When people talk about "the malleability bug" they are referencing signature smudging, as in, when transactions are signed there may be some slight discrepancy regarding the hash before one of the transaction IDs gets cemented into the ledger, for an example as a metaphor: "a capital I might look like a lowercase l" but since it is the signature and not the output data it will still be verified by network nodes before getting added to blocks. What they don't mention is that this doesn't actually have any effect on the transaction output data though, it doesn't result in any problems unless you are reading the data incorrectly. Yep, no effect, money is still transferred just fine. There is no evidence of fraud due to this supposed issue (except for supposedly big one, MtGox). For the vast majority of cases there is no issue. As usual, there is only one transaction that gets cemented into blocks (no doublespends).
Important to note here is that, there is no evidence that this is actually a problem with Bitcoin instead of a problem with second-layer or external services or exchanges such as the MtGox scenario where this "malleability bug" becomes a huge problem because they didn't account for the possibility that this slight variation of transaction ID might be entirely intentional.
This possibly, seemingly intentional, "flaw" that Bitcoin had (before it was modified to have segregated witness) to "fix the bug" is what makes things like lightning network completely unnecessary as is demonstrated daily by Bitcoin Cash users, the transaction structure is important and signature data is important and neither should be modified or adjusted. It was made that way for a reason. In addition, it isn't an issue if some of the signature data can be slightly off, again, the way the system is designed is that only one record becomes cemented into the blockchain. (No doublespend).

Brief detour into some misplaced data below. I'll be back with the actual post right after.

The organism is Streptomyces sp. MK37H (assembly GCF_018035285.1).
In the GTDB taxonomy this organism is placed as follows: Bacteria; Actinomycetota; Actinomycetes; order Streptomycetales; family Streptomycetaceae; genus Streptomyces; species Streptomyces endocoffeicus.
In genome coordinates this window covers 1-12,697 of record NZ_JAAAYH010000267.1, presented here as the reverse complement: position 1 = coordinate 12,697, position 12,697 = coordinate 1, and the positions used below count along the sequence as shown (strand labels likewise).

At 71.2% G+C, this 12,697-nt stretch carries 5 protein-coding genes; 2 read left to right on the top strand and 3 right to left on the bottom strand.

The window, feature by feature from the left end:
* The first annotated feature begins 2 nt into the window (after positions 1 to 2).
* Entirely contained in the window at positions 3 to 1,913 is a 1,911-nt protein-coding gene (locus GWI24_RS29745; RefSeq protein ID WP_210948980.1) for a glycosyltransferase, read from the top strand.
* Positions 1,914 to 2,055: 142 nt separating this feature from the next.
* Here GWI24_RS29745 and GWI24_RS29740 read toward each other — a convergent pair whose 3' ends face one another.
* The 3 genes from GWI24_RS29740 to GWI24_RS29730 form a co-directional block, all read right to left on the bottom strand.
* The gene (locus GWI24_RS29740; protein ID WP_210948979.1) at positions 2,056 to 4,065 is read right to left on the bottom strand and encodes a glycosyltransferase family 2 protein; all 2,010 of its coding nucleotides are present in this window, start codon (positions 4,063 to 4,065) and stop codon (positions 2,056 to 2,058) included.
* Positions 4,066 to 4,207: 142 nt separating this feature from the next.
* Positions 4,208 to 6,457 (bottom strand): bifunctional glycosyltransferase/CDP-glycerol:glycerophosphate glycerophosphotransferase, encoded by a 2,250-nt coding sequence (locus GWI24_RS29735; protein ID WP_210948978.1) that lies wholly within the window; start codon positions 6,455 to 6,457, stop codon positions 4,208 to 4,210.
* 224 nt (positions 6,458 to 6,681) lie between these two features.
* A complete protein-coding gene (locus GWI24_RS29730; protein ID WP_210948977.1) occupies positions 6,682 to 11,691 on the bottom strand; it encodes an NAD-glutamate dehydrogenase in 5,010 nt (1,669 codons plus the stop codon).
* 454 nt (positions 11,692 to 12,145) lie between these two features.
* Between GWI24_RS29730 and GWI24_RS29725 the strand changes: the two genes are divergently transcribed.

Of course, making transaction structure more modifiable was presented as making it easier to expand with future software (such as lightning and schnorr, etc) by Blockstream et al, because it apparently makes it so that there is only ever one definite data tied to one transaction ID, by instead creating TWO transaction IDs and tying them together with a segregated witness script..."A new data structure, witness, is defined. Each transaction will have 2 IDs. " source and the witness ID references the original like a mirror copy, but that also opens up some potentially huge problems later on, and the worst part about it is that these problems would be difficult to prove by a user after they've happened. Why is that? Because if you examine the transaction structure it would appear as though everything is in order even though there may have been an issue (or according to the specification: maybe locked, maybe in a segwit wallet, maybe not yet validated). While there is no proof that money could be stolen if you do not upgrade, there was alarming uncertainty regarding the future of your funds and the future of the network and it does feel like a threat if you do not upgrade.